As cloud and Kubernetes have become a standard, security remains one of the top inhibitors to modern application development. To reduce security risks, organizations can’t manage access control on a cluster-by-cluster basis. And not finding a scalable approach leads to misconfigurations, vulnerabilities, and failed compliance audits.
Let us travel back in time and picture a fort. Forts were huge with massively thick walls, doors, watch towers and a moat to protect them from attacks. There were several layers of defense to keep attackers at bay. An attacker might swim across the moat but still had to climb the high walls before entering the fort. Thus, an attacker might compromise a single layer, but having several layers makes it difficult for an attacker to enter the fort.
If you observe closely, all the layers of defense did one thing — prevented access to attackers. That’s exactly what you need to protect your applications — several layers of defense that prevent unauthorized access. When it comes to Kubernetes access control, there are many different components to manage. Kubernetes clusters are complex and dynamic in nature which makes them vulnerable and prone to attacks.
This blog explores fundamental considerations when managing access to multiple Kubernetes clusters, which should help you plan better for overall Kubernetes security.
Isolating Your Kubernetes API Server
In a Kubernetes cluster, the control plane controls nodes, nodes control pods, pods control containers, and containers control applications. But what controls the control plane? Kubernetes exposes APIs that let you configure the entire Kubernetes cluster, so securing access to the Kubernetes API is one of the most critical considerations when it comes to Kubernetes security. With Kubernetes being entirely API-driven, controlling and limiting who can access clusters and what actions they are allowed to perform is the first line of defense.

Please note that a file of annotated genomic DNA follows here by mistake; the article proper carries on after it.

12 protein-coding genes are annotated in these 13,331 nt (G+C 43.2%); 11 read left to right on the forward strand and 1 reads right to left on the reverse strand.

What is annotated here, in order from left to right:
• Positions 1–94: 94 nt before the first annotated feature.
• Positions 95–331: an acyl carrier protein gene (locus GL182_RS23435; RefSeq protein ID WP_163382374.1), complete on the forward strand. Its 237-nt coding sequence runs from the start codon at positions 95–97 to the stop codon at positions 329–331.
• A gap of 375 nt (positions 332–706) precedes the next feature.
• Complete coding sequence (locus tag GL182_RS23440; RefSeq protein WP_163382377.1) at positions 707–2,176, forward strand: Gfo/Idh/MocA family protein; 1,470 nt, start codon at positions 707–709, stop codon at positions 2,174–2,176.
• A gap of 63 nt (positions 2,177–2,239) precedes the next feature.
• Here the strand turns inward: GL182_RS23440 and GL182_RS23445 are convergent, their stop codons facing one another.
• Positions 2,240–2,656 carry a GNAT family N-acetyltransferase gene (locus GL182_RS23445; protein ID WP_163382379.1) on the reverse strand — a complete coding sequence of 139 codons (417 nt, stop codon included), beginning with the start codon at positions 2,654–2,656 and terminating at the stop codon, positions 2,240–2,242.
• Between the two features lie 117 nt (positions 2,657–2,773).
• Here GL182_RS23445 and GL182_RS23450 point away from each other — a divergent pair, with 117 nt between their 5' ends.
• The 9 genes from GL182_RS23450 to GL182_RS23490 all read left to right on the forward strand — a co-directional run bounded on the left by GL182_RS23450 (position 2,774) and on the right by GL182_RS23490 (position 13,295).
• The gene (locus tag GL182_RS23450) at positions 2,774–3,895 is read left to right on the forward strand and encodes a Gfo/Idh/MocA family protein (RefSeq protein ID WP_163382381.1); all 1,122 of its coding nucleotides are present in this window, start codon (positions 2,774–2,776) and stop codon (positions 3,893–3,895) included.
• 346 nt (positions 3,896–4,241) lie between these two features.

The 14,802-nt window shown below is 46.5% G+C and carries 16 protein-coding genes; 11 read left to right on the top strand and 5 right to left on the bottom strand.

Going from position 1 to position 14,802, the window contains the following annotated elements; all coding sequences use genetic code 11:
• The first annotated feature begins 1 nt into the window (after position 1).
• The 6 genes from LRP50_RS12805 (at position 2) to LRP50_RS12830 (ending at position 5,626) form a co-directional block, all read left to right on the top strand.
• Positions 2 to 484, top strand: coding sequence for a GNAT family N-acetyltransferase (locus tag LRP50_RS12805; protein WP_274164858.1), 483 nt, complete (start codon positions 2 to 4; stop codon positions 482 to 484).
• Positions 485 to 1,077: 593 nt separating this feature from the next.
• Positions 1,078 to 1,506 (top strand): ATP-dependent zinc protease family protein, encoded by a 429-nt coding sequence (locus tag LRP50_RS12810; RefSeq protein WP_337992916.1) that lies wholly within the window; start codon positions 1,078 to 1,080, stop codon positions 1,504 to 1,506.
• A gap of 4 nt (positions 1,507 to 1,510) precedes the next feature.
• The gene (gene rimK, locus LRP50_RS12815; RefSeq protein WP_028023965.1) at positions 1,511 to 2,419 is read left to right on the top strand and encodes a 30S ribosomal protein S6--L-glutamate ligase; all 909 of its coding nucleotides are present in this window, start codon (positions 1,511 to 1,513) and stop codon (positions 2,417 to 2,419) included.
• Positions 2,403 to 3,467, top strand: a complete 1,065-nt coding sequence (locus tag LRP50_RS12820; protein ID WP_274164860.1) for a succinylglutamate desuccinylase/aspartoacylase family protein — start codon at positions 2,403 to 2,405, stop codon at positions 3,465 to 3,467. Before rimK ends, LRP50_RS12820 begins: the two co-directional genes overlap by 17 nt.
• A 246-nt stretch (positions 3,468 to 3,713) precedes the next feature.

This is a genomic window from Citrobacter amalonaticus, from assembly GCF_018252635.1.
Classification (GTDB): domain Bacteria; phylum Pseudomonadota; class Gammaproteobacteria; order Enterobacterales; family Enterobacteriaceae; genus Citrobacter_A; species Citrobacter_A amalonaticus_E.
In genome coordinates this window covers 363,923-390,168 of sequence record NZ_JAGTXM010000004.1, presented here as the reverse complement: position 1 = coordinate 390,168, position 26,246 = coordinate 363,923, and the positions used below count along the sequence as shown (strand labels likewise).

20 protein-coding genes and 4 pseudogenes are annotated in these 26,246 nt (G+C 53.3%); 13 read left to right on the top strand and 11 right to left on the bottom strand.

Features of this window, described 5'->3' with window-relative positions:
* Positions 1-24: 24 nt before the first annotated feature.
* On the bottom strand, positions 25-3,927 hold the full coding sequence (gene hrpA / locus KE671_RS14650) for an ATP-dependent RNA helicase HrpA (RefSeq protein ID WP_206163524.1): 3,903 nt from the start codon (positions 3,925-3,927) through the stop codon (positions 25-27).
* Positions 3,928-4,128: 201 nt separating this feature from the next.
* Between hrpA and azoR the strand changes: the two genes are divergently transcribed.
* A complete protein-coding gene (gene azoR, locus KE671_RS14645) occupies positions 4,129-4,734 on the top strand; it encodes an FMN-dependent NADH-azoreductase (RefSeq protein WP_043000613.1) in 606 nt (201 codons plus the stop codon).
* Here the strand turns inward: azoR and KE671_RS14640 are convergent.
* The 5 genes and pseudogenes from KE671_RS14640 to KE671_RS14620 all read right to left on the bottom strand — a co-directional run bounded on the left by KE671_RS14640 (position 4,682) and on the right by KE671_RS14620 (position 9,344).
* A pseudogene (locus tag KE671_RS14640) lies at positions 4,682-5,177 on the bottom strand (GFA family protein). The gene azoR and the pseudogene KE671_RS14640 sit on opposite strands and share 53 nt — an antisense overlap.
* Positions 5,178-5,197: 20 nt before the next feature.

Let’s examine the three steps of Kubernetes access control. Ensuring that network access control and TLS connections are appropriately configured should be your first priority before the authentication process starts.
1. API Authentication
The first step to access control is authenticating a request. Using an external authentication service when possible is recommended. For example, if your organization already manages user accounts using corporate Identity Providers (IdPs), such as Okta, GSuite, and Azure AD to authenticate users. The Kubernetes API server does not guarantee the order authenticators run in so it’s important to ensure that users are only tied to a single authentication method. It’s also important to perform periodic reviews of previously used auth methods and tokens and decommission them if they’re no longer being used.
2. API Authorization
Once authenticated, Kubernetes checks if a request is authorized. Role-based access control (RBAC) is the preferred way to authorize API access. There are four built-in Kubernetes roles by default that you should be aware of — cluster-admin, admin, edit, and view. ClusterRoles can be used to set permissions for cluster resources (eg, nodes), whereas roles can be used for namespace resources (eg, pods). RBAC in Kubernetes comes with a certain amount of complexity and manual effort. More on RBAC in the next section.
3. Admission Control